Prepositions and Mind Control

Lonelysandwich makes an inter­est­ing point with regards the use of ‘on the App Store’ (in the con­text of iPhone applic­a­tions) rather than ‘at the App Store’.

If I asked you where you went to buy your iPhone, would you say you bought it on the Apple Store? No, you wouldn’t. You’d say you bought it at the Apple Store. Does this mean that Apple chooses not to think of iTunes as a retail out­let or to think of apps as retail products?


In English, pre­pos­i­tions are intim­ately linked with their verbsThis holds true for German, as far as I know, and prob­ably for many oth­er lan­guages. and you divorce them at your per­il. The use of dif­fer­ent pre­pos­i­tion changes mean­ing. Of course, pre­pos­i­tions change and drift over time. We might say “Come over to my house” instead of “Come to my house”. Why? Who knows. (Let’s not get star­ted on knock­ing someone up.)

It is con­scious pre­pos­i­tion­al changes that get on my nerves. Why, for instance, do the guards on Virgin Trains announce that “We will be arriv­ing into London Victoria”. Why not “arriv­ing at”? What’s the think­ing here? Did some­body decide that “to arrive” no longer takes the pre­pos­i­tion “at”? I have half an idea that some­body thinks “arrive at” implies the ter­min­a­tion of a jour­ney, where­as “arrive into” implies the jour­ney is ongo­ing. But is this the case?

Meanwhile, at or on the App Store, Apple areA viol­a­tion of noun-verb num­ber agree­ment, gran­ted. But that’s a Britishism. try­ing to change how you think about their product.

I’ve always thought of an iPhone app, like any oth­er soft­ware, as a product. Perhaps this has some­thing to do with tying my first memor­ies of soft­ware pro­grams to the boxes in which they were sold, on the shelves at retail out­lets like Egghead and CompUSA. But clearly, Apple thinks of apps dif­fer­ently. Apple, it seems, thinks of apps as con­tent cre­ated by developers in the way that music is cre­ated by musi­cians and movies are cre­ated by film­makers.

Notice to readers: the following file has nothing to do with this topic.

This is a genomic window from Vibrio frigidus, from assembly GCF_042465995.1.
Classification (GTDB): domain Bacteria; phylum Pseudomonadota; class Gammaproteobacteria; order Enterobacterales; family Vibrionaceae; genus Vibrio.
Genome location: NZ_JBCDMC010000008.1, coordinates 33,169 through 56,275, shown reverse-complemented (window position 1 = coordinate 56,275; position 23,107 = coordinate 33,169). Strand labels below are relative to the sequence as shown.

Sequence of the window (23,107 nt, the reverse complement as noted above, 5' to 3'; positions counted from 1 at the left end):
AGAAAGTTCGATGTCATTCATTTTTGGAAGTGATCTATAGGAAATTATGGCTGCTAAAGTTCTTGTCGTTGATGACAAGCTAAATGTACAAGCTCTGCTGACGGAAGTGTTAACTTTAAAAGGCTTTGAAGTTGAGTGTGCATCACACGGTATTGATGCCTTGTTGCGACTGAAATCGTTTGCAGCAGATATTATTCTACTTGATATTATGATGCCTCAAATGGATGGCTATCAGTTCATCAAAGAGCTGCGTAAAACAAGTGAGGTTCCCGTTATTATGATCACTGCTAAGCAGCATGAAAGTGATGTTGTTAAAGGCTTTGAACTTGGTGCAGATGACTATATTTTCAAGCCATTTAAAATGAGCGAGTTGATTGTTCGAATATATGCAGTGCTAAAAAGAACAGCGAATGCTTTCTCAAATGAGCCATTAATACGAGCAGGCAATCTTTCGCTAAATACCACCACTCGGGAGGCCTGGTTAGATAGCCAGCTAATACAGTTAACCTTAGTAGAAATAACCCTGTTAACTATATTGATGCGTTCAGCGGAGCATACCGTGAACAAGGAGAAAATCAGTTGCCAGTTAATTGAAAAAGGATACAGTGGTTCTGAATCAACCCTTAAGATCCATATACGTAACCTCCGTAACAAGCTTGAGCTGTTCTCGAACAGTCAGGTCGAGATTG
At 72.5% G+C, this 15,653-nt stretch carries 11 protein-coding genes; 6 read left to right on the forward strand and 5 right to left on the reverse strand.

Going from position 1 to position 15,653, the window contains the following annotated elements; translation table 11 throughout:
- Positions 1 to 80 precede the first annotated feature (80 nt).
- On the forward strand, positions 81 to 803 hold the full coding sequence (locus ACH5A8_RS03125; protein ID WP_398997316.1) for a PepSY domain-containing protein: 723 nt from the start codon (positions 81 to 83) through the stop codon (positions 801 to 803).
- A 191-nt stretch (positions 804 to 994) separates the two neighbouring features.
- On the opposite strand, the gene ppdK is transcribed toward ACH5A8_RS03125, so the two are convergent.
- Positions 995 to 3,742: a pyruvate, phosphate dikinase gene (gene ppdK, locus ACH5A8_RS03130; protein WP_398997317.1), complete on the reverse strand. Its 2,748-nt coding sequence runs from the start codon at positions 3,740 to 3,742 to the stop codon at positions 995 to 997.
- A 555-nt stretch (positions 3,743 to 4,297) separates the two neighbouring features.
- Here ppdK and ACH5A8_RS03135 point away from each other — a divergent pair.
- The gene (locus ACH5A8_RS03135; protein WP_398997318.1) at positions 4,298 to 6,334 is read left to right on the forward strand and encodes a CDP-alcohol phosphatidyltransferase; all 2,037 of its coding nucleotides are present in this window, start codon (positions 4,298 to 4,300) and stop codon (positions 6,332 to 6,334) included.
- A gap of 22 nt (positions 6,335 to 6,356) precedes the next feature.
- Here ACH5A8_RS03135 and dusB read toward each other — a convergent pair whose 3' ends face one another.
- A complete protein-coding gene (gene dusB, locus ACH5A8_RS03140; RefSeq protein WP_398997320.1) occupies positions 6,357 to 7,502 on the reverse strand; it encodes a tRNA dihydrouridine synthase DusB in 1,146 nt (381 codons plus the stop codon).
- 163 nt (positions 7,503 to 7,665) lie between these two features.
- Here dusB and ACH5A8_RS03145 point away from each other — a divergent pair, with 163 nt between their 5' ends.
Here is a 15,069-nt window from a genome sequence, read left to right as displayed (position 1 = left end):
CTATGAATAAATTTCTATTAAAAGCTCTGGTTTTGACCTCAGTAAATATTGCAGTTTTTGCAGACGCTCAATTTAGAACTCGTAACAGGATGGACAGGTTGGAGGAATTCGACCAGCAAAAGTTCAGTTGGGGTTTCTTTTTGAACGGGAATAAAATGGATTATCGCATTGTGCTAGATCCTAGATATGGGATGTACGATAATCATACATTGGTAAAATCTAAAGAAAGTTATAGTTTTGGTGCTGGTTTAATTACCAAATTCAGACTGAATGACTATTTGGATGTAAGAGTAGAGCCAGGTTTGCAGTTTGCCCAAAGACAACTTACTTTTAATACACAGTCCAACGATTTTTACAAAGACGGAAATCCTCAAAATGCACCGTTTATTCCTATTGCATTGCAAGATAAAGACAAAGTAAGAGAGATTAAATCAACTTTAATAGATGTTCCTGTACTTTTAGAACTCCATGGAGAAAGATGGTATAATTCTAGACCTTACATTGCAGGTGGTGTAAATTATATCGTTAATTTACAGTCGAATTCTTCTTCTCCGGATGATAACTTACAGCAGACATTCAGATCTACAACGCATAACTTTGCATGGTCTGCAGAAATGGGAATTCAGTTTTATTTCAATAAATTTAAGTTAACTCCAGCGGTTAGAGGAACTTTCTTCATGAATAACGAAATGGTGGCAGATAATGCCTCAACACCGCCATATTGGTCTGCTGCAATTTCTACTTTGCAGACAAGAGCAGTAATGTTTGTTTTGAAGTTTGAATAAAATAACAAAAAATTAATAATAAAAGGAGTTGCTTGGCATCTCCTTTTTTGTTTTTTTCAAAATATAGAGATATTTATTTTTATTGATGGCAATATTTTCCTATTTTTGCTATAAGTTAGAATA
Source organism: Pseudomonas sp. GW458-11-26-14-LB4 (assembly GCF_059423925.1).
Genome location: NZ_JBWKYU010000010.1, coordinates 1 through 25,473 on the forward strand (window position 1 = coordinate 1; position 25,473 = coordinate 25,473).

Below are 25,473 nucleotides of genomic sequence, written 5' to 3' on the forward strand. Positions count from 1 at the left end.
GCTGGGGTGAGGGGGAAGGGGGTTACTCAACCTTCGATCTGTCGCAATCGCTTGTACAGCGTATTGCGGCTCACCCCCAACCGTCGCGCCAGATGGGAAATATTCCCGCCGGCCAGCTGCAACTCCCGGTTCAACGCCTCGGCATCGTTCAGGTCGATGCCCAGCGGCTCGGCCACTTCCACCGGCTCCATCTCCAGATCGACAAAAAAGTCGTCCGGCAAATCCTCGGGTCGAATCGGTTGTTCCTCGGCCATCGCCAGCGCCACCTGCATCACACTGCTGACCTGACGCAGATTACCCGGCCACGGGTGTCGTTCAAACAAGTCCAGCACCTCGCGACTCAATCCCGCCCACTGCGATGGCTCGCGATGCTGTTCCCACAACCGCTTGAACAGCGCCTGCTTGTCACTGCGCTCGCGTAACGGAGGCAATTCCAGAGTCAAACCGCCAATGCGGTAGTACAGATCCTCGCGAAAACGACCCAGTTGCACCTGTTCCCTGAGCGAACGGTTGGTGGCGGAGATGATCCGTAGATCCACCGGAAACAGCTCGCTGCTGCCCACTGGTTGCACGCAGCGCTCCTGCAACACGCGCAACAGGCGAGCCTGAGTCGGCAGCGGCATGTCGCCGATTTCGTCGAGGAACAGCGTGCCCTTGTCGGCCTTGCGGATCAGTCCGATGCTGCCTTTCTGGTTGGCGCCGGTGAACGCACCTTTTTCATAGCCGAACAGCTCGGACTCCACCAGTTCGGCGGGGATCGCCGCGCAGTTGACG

lonelysand­wich

Author: Ian Hocking

Writer and psychologist.

4 thoughts on “Prepositions and Mind Control”

  1. We might also say “Come on over to my house”, or pos­sibly even “Come on over down to my house” — which would be a plaus­ible way of win­ning a prize for using four con­sec­ut­ive pre­pos­i­tions without sound­ing com­pletely pre­pos­ter­ous.

    Another thing. Does “meet with”, in the sense of “I met with Mr Rascal”, meet with your (dis-)approval?

    Don’t get me star­ted with the nadger-kick­ing con­stantly per­per­trated by the train com­pan­ies on the English lan­guage.

  2. Come on over down to my house” is just about bril­liant.

    I have to say that I’m not try­ing to be pre­script­ive. At least, that’s not the motiv­a­tion. I’m just irrit­ated by people chan­ging pre­pos­i­tion in accord­ance with some sin­is­ter agenda.

    I think ‘meet with’ is fine. German has ‘tref­fen mit’ (as I recall, imper­fectly), and the ‘with’ cla­ri­fies (where­as we might drop that word in English).

    Each to their own — except the nadger-kick­ing train com­pan­ies, of course.

  3. If I asked you where you went to buy your iPhone, would you say you bought it on the Apple Store? No, you wouldn’t.

    *pan­to­mime mode* Oh yes, I would 🙂 Assuming, of course, that one means the Apple Store at http://www.apple.com/ukstore rather than a phys­ic­al store.

    Using “on” rather than “at” is com­mon for online / vir­tu­al versus real stores. It’s a bit like it’s more com­mon to say “I’m on Google” rather than at “I’m at Google”. I don’t think there’s any con­spir­acy behind that 😉

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